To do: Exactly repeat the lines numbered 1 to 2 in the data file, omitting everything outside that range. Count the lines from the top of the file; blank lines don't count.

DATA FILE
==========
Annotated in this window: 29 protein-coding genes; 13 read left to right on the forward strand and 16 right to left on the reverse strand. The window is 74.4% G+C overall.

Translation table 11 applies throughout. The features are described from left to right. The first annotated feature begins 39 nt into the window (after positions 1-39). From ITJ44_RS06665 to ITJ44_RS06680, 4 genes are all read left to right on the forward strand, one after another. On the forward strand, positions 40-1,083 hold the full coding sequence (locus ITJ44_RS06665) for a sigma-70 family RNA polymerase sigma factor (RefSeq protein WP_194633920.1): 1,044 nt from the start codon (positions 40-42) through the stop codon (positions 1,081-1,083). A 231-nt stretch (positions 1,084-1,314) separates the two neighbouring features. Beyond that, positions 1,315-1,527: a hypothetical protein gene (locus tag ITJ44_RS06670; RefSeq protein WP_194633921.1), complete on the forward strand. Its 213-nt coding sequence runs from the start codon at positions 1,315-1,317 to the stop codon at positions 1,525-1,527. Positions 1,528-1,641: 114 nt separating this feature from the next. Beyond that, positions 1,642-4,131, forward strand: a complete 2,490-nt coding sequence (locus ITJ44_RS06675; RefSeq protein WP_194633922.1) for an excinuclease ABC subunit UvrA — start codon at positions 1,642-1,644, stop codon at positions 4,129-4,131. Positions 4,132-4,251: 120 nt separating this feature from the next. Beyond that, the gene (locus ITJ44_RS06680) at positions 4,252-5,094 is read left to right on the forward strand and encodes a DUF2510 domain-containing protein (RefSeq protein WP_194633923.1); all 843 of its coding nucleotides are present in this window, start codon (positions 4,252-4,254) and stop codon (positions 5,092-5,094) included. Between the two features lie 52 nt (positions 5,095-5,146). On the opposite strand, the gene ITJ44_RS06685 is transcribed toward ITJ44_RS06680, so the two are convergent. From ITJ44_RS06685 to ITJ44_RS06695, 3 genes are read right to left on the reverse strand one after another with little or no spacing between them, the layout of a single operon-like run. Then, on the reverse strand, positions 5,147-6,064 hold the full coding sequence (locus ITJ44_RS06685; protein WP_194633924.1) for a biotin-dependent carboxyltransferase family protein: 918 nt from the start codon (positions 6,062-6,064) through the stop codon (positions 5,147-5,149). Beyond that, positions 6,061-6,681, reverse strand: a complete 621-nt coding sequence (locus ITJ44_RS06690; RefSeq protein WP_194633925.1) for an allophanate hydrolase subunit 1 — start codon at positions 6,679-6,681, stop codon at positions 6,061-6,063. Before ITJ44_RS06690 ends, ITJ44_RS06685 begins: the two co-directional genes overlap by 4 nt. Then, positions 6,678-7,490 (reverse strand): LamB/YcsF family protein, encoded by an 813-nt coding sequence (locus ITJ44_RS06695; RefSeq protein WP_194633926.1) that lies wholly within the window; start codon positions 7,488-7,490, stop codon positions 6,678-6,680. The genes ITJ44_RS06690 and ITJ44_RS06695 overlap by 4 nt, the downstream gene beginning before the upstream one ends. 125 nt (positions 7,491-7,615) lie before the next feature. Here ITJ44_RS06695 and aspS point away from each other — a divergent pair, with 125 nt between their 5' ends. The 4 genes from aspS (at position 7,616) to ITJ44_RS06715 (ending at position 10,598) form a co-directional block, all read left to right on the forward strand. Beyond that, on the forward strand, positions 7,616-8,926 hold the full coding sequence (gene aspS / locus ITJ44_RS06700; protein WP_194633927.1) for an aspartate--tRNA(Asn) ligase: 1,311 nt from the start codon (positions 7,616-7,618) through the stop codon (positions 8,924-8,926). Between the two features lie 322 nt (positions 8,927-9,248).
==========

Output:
Annotated in this window: 29 protein-coding genes; 13 read left to right on the forward strand and 16 right to left on the reverse strand. The window is 74.4% G+C overall.

Translation table 11 applies throughout. The features are described from left to right. The first annotated feature begins 39 nt into the window (after positions 1-39). From ITJ44_RS06665 to ITJ44_RS06680, 4 genes are all read left to right on the forward strand, one after another. On the forward strand, positions 40-1,083 hold the full coding sequence (locus ITJ44_RS06665) for a sigma-70 family RNA polymerase sigma factor (RefSeq protein WP_194633920.1): 1,044 nt from the start codon (positions 40-42) through the stop codon (positions 1,081-1,083). A 231-nt stretch (positions 1,084-1,314) separates the two neighbouring features. Beyond that, positions 1,315-1,527: a hypothetical protein gene (locus tag ITJ44_RS06670; RefSeq protein WP_194633921.1), complete on the forward strand. Its 213-nt coding sequence runs from the start codon at positions 1,315-1,317 to the stop codon at positions 1,525-1,527. Positions 1,528-1,641: 114 nt separating this feature from the next. Beyond that, positions 1,642-4,131, forward strand: a complete 2,490-nt coding sequence (locus ITJ44_RS06675; RefSeq protein WP_194633922.1) for an excinuclease ABC subunit UvrA — start codon at positions 1,642-1,644, stop codon at positions 4,129-4,131. Positions 4,132-4,251: 120 nt separating this feature from the next. Beyond that, the gene (locus ITJ44_RS06680) at positions 4,252-5,094 is read left to right on the forward strand and encodes a DUF2510 domain-containing protein (RefSeq protein WP_194633923.1); all 843 of its coding nucleotides are present in this window, start codon (positions 4,252-4,254) and stop codon (positions 5,092-5,094) included. Between the two features lie 52 nt (positions 5,095-5,146). On the opposite strand, the gene ITJ44_RS06685 is transcribed toward ITJ44_RS06680, so the two are convergent. From ITJ44_RS06685 to ITJ44_RS06695, 3 genes are read right to left on the reverse strand one after another with little or no spacing between them, the layout of a single operon-like run. Then, on the reverse strand, positions 5,147-6,064 hold the full coding sequence (locus ITJ44_RS06685; protein WP_194633924.1) for a biotin-dependent carboxyltransferase family protein: 918 nt from the start codon (positions 6,062-6,064) through the stop codon (positions 5,147-5,149). Beyond that, positions 6,061-6,681, reverse strand: a complete 621-nt coding sequence (locus ITJ44_RS06690; RefSeq protein WP_194633925.1) for an allophanate hydrolase subunit 1 — start codon at positions 6,679-6,681, stop codon at positions 6,061-6,063. Before ITJ44_RS06690 ends, ITJ44_RS06685 begins: the two co-directional genes overlap by 4 nt. Then, positions 6,678-7,490 (reverse strand): LamB/YcsF family protein, encoded by an 813-nt coding sequence (locus ITJ44_RS06695; RefSeq protein WP_194633926.1) that lies wholly within the window; start codon positions 7,488-7,490, stop codon positions 6,678-6,680. The genes ITJ44_RS06690 and ITJ44_RS06695 overlap by 4 nt, the downstream gene beginning before the upstream one ends. 125 nt (positions 7,491-7,615) lie before the next feature. Here ITJ44_RS06695 and aspS point away from each other — a divergent pair, with 125 nt between their 5' ends. The 4 genes from aspS (at position 7,616) to ITJ44_RS06715 (ending at position 10,598) form a co-directional block, all read left to right on the forward strand. Beyond that, on the forward strand, positions 7,616-8,926 hold the full coding sequence (gene aspS / locus ITJ44_RS06700; protein WP_194633927.1) for an aspartate--tRNA(Asn) ligase: 1,311 nt from the start codon (positions 7,616-7,618) through the stop codon (positions 8,924-8,926). Between the two features lie 322 nt (positions 8,927-9,248).